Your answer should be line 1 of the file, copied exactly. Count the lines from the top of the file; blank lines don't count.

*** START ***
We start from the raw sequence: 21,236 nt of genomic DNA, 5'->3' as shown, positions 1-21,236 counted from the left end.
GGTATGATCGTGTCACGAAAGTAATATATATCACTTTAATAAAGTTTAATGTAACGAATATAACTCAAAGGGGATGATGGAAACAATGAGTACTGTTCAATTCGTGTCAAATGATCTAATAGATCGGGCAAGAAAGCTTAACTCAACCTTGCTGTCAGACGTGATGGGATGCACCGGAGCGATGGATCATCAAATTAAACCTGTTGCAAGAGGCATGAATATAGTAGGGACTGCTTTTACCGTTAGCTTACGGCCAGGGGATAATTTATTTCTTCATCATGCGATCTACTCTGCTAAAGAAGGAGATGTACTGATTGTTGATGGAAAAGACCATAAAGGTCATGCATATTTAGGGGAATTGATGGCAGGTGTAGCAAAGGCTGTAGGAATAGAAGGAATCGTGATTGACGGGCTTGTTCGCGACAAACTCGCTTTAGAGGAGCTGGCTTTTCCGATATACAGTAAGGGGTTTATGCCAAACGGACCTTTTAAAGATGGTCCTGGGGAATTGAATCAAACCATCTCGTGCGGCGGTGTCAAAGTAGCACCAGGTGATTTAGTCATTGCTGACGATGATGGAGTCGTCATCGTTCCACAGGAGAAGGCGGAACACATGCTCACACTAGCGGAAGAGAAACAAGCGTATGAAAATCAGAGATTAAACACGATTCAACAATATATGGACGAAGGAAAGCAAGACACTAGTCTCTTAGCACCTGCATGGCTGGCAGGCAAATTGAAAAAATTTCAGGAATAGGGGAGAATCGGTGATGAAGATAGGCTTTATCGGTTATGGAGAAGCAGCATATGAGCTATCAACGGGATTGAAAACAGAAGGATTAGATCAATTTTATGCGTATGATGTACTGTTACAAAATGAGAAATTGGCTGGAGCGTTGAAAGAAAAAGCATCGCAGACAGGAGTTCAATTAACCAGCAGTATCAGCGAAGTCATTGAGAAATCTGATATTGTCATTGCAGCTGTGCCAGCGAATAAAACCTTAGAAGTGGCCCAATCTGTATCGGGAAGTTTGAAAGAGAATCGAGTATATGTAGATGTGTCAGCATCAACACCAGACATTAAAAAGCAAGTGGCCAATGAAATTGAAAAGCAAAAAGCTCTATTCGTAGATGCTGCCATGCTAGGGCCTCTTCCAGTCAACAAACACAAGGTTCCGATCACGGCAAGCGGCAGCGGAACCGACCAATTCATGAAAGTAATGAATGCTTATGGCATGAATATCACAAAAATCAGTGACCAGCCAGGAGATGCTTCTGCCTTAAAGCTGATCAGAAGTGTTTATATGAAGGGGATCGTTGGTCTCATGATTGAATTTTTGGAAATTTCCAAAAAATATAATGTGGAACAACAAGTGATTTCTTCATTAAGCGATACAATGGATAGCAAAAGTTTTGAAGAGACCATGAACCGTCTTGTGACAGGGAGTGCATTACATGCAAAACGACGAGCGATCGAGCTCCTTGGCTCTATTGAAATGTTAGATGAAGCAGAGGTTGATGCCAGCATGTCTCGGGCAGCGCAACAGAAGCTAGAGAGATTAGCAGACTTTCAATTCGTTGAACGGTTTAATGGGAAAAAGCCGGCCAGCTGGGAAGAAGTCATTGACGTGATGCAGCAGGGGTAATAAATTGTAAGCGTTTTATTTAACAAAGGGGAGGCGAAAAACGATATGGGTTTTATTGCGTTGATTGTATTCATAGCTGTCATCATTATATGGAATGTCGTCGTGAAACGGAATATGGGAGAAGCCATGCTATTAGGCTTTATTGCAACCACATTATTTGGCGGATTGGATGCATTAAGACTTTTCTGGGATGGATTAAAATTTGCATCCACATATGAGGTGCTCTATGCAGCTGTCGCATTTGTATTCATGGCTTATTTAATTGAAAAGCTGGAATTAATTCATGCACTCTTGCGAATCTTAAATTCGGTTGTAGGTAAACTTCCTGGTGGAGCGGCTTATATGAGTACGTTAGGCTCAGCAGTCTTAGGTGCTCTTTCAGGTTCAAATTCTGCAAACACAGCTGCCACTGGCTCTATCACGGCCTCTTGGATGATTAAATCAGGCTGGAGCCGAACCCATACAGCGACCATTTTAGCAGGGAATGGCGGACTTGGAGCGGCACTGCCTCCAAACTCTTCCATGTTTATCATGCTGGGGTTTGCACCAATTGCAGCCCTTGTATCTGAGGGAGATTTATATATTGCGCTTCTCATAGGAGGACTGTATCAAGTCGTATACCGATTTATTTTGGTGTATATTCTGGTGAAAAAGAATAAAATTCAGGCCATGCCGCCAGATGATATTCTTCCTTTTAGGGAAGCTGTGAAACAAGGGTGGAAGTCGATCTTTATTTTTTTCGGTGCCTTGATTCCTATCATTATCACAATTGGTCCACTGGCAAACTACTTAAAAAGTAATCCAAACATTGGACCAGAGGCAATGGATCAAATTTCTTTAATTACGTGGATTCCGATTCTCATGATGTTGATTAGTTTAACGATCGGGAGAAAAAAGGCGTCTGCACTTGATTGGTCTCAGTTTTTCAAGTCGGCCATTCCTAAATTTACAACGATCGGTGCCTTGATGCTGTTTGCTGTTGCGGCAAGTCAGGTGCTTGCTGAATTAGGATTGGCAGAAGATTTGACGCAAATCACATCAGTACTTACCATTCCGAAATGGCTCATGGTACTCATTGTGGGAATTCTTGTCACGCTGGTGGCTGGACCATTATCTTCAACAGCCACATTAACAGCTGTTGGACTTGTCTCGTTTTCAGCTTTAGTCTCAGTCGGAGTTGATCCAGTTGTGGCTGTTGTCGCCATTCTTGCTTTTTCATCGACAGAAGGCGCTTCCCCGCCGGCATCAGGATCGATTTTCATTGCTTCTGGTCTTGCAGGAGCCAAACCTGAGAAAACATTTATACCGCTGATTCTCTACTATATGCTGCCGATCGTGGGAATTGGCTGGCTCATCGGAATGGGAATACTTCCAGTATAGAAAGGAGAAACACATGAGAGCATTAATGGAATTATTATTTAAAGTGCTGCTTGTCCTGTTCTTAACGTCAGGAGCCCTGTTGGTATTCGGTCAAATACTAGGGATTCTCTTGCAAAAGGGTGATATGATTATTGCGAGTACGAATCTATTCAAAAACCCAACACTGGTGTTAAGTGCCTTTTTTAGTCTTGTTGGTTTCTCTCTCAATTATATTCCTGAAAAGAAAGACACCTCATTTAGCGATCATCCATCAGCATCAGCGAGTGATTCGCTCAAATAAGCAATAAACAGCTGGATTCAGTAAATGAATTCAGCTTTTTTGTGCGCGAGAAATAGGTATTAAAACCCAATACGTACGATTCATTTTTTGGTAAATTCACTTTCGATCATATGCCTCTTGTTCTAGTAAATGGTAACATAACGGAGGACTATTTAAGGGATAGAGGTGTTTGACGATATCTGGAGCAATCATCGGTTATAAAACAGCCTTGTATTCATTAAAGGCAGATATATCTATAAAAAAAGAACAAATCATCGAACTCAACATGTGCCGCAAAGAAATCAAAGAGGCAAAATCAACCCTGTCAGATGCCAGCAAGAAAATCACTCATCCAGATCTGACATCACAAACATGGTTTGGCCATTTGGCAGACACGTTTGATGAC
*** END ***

We start from the raw sequence: 21,236 nt of genomic DNA, 5'->3' as shown, positions 1-21,236 counted from the left end.